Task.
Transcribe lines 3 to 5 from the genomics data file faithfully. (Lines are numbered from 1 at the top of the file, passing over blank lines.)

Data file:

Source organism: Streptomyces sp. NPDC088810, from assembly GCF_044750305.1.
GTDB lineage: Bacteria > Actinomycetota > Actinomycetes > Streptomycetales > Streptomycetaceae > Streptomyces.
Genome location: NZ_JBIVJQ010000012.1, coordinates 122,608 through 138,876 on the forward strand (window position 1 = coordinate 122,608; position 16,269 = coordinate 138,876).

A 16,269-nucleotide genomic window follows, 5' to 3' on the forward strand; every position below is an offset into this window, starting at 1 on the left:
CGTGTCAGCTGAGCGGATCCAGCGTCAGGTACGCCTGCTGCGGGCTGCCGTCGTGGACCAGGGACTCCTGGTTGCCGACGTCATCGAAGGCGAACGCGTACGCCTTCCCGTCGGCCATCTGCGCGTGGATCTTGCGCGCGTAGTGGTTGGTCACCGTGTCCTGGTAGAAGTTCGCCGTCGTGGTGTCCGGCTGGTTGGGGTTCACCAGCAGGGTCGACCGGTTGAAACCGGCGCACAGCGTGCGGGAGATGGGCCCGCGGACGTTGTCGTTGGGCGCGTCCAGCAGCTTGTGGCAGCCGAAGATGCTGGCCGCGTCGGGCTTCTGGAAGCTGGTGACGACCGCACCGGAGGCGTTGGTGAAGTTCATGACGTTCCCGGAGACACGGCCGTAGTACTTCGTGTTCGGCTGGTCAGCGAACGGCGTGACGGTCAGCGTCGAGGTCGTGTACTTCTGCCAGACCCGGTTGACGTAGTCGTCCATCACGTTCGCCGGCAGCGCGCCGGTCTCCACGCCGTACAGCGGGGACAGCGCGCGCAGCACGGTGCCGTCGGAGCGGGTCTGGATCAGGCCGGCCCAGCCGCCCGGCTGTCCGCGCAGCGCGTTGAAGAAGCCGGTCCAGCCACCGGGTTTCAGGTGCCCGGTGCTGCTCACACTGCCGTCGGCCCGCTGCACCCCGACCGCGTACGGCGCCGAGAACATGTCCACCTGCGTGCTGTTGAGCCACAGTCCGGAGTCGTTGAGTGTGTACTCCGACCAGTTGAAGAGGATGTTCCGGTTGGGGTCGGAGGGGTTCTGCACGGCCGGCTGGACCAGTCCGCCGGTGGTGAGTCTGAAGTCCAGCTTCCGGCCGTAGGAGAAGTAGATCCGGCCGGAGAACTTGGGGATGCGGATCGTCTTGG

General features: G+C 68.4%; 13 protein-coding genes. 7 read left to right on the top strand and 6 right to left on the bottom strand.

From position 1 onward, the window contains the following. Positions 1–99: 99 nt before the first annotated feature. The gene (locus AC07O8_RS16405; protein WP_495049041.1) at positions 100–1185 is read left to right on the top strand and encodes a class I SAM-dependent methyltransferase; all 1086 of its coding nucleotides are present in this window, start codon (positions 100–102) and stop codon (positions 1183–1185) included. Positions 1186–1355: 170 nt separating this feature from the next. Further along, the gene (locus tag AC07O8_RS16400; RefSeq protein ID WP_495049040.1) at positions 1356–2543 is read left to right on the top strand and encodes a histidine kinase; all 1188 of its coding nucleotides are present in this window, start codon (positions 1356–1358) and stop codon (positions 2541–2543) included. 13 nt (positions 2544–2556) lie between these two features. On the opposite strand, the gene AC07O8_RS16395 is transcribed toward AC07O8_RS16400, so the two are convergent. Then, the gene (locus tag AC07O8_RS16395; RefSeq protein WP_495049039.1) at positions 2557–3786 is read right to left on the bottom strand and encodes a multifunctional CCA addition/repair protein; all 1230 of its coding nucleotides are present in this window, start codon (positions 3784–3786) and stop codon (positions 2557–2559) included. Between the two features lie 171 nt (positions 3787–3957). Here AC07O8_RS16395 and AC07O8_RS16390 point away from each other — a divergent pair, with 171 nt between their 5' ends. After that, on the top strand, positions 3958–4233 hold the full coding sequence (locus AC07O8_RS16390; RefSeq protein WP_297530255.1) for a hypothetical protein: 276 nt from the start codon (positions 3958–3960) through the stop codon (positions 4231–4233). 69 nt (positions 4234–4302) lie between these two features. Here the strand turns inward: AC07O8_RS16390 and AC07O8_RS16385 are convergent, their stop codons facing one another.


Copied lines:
Genome location: NZ_JBIVJQ010000012.1, coordinates 122,608 through 138,876 on the forward strand (window position 1 = coordinate 122,608; position 16,269 = coordinate 138,876).

A 16,269-nucleotide genomic window follows, 5' to 3' on the forward strand; every position below is an offset into this window, starting at 1 on the left:
CGTGTCAGCTGAGCGGATCCAGCGTCAGGTACGCCTGCTGCGGGCTGCCGTCGTGGACCAGGGACTCCTGGTTGCCGACGTCATCGAAGGCGAACGCGTACGCCTTCCCGTCGGCCATCTGCGCGTGGATCTTGCGCGCGTAGTGGTTGGTCACCGTGTCCTGGTAGAAGTTCGCCGTCGTGGTGTCCGGCTGGTTGGGGTTCACCAGCAGGGTCGACCGGTTGAAACCGGCGCACAGCGTGCGGGAGATGGGCCCGCGGACGTTGTCGTTGGGCGCGTCCAGCAGCTTGTGGCAGCCGAAGATGCTGGCCGCGTCGGGCTTCTGGAAGCTGGTGACGACCGCACCGGAGGCGTTGGTGAAGTTCATGACGTTCCCGGAGACACGGCCGTAGTACTTCGTGTTCGGCTGGTCAGCGAACGGCGTGACGGTCAGCGTCGAGGTCGTGTACTTCTGCCAGACCCGGTTGACGTAGTCGTCCATCACGTTCGCCGGCAGCGCGCCGGTCTCCACGCCGTACAGCGGGGACAGCGCGCGCAGCACGGTGCCGTCGGAGCGGGTCTGGATCAGGCCGGCCCAGCCGCCCGGCTGTCCGCGCAGCGCGTTGAAGAAGCCGGTCCAGCCACCGGGTTTCAGGTGCCCGGTGCTGCTCACACTGCCGTCGGCCCGCTGCACCCCGACCGCGTACGGCGCCGAGAACATGTCCACCTGCGTGCTGTTGAGCCACAGTCCGGAGTCGTTGAGTGTGTACTCCGACCAGTTGAAGAGGATGTTCCGGTTGGGGTCGGAGGGGTTCTGCACGGCCGGCTGGACCAGTCCGCCGGTGGTGAGTCTGAAGTCCAGCTTCCGGCCGTAGGAGAAGTAGATCCGGCCGGAGAACTTGGGGATGCGGATCGTCTTGG